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Post Office Box 6313
Ketchum, Idaho 83340
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Current News & Issues: Trails & Recreation
 

GRAVEL PIT:

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SMOKE & MIRRORS IN
THE SAWTOOTH VALLEY
 

Summer 2006: In late June, without notice to the SNRA or local residents, the Idaho Transportation Department (ITD) bulldozed a new gravel pit just off Fourth of July road in the Sawtooth Valley

 

Asphalt smoke and fumes spew into the Sawtooth Valley at the State of Idaho's new Fourth of July gravel pit. The Sawtooth Wilderness is in the background. Lynne Stone photo.
Asphalt smoke and fumes spew into the Sawtooth Valley at the State of Idaho's new
Fourth of July gravel pit. The Sawtooth Wilderness is in the background. Lynne Stone photo.

 

The state owns a 640-acre section of land here and someone in ITD suddenly decided to construct a new pit rather than use one on SNRA land a mile away, or others closer to the Highway 21 project where the crushed rock and asphalt was to be delivered.

 

By early July, rock crushers were up and running, sending dust into the pristine airshed and soon the new pit was larger than several football fields. Then, an asphalt plant was added that belched black smoke and fumes, settling so thick into Champion Creek canyon that even the wolves left.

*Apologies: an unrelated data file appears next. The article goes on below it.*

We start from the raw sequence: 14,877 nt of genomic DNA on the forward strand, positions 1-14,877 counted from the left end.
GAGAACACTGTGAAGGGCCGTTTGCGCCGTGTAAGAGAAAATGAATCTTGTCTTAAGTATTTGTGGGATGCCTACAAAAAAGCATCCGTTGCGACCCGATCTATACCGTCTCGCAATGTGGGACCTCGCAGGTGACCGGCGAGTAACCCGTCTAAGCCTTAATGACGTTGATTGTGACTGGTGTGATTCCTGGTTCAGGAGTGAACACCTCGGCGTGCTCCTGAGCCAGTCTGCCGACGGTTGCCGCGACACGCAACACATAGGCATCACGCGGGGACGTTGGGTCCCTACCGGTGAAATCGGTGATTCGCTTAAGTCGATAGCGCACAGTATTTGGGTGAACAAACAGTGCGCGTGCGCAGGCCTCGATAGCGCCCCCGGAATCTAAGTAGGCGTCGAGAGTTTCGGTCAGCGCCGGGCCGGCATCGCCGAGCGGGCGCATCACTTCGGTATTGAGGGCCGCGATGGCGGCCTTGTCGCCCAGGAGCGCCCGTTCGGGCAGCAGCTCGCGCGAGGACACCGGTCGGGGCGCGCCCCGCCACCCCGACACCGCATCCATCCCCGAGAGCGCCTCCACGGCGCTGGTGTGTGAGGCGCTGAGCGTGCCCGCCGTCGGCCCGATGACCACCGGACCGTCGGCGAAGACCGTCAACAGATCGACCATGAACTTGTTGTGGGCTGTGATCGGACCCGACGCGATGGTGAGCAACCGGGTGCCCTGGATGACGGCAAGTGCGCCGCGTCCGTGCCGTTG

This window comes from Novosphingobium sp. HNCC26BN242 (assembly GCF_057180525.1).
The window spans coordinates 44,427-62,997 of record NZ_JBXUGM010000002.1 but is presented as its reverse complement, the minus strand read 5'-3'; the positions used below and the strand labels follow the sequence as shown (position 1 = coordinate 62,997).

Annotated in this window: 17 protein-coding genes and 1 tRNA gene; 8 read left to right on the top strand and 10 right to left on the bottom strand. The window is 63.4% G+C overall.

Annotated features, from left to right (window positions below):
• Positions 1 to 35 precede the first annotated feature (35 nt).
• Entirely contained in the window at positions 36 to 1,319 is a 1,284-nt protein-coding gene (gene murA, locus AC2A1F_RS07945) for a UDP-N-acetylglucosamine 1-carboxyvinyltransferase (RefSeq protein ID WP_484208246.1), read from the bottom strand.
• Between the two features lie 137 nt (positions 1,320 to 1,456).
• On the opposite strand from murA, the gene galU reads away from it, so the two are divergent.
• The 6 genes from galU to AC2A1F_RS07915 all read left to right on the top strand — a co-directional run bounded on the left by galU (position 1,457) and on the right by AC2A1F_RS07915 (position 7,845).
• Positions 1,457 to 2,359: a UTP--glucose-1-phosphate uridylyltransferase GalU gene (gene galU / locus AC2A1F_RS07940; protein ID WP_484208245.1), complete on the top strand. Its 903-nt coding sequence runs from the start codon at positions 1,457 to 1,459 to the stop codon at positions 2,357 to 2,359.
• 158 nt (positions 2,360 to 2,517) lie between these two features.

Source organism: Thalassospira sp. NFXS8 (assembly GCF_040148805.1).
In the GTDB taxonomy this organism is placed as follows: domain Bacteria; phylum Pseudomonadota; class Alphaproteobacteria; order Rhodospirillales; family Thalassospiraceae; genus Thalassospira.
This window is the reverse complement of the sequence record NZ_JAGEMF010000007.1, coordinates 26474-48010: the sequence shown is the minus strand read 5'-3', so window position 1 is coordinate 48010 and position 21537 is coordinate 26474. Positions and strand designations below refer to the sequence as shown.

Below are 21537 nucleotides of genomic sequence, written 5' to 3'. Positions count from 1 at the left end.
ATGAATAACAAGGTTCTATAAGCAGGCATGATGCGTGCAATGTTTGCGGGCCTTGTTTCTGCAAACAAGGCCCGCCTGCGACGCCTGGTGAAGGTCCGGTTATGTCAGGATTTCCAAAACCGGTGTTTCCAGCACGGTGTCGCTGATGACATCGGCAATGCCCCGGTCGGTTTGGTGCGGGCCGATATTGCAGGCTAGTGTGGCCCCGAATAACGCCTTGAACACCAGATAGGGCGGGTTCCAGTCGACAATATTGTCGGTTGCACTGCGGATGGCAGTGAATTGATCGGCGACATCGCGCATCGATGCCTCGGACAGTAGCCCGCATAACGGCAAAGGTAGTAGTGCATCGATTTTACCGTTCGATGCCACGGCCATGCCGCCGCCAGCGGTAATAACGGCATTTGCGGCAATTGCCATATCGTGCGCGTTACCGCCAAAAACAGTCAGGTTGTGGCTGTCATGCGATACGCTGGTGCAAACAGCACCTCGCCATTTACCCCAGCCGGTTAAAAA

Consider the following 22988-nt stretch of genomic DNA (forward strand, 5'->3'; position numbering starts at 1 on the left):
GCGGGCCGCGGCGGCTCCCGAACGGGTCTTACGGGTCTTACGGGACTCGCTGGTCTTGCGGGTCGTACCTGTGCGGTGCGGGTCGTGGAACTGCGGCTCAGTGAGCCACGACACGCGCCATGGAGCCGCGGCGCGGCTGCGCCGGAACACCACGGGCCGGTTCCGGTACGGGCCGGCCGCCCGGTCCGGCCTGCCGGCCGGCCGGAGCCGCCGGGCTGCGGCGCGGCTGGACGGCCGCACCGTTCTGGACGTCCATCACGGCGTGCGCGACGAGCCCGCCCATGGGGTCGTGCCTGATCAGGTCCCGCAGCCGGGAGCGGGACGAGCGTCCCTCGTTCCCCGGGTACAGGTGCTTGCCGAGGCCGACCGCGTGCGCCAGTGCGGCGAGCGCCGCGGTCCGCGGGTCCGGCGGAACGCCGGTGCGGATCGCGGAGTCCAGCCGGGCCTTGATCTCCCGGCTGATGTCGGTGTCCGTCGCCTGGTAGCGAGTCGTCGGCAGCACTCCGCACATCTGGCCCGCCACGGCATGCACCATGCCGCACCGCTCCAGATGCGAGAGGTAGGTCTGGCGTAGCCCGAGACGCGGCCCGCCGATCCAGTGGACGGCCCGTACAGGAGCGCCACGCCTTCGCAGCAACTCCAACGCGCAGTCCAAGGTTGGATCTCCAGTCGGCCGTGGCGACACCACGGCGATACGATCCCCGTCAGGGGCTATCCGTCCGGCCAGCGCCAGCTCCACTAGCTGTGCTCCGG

Semi-trucks hauled the crushed gravel and asphalt seven days a week, up to 40 miles one-way, through the Sawtooth Valley, Stanley, to Banner Summit. The project will continue in 2007. The state intends to use the site for the next two decades.

 

Certainly, highways need maintenance. But, there are gravel sources closer to Banner Summit than Fourth of July Creek. SNRA staff says there was a misunderstanding with ITD.

 

State and federal officials have talked of swapping the remaining state parcels in the SNRA for federal land elsewhere. In the meantime, maybe some influential Sawtooth Valley residents will speak to Idaho's new governor who could assert some influence over ITD.
 

Update 2007: The gravel pit was not in operation, but likely will be again in the future.
 

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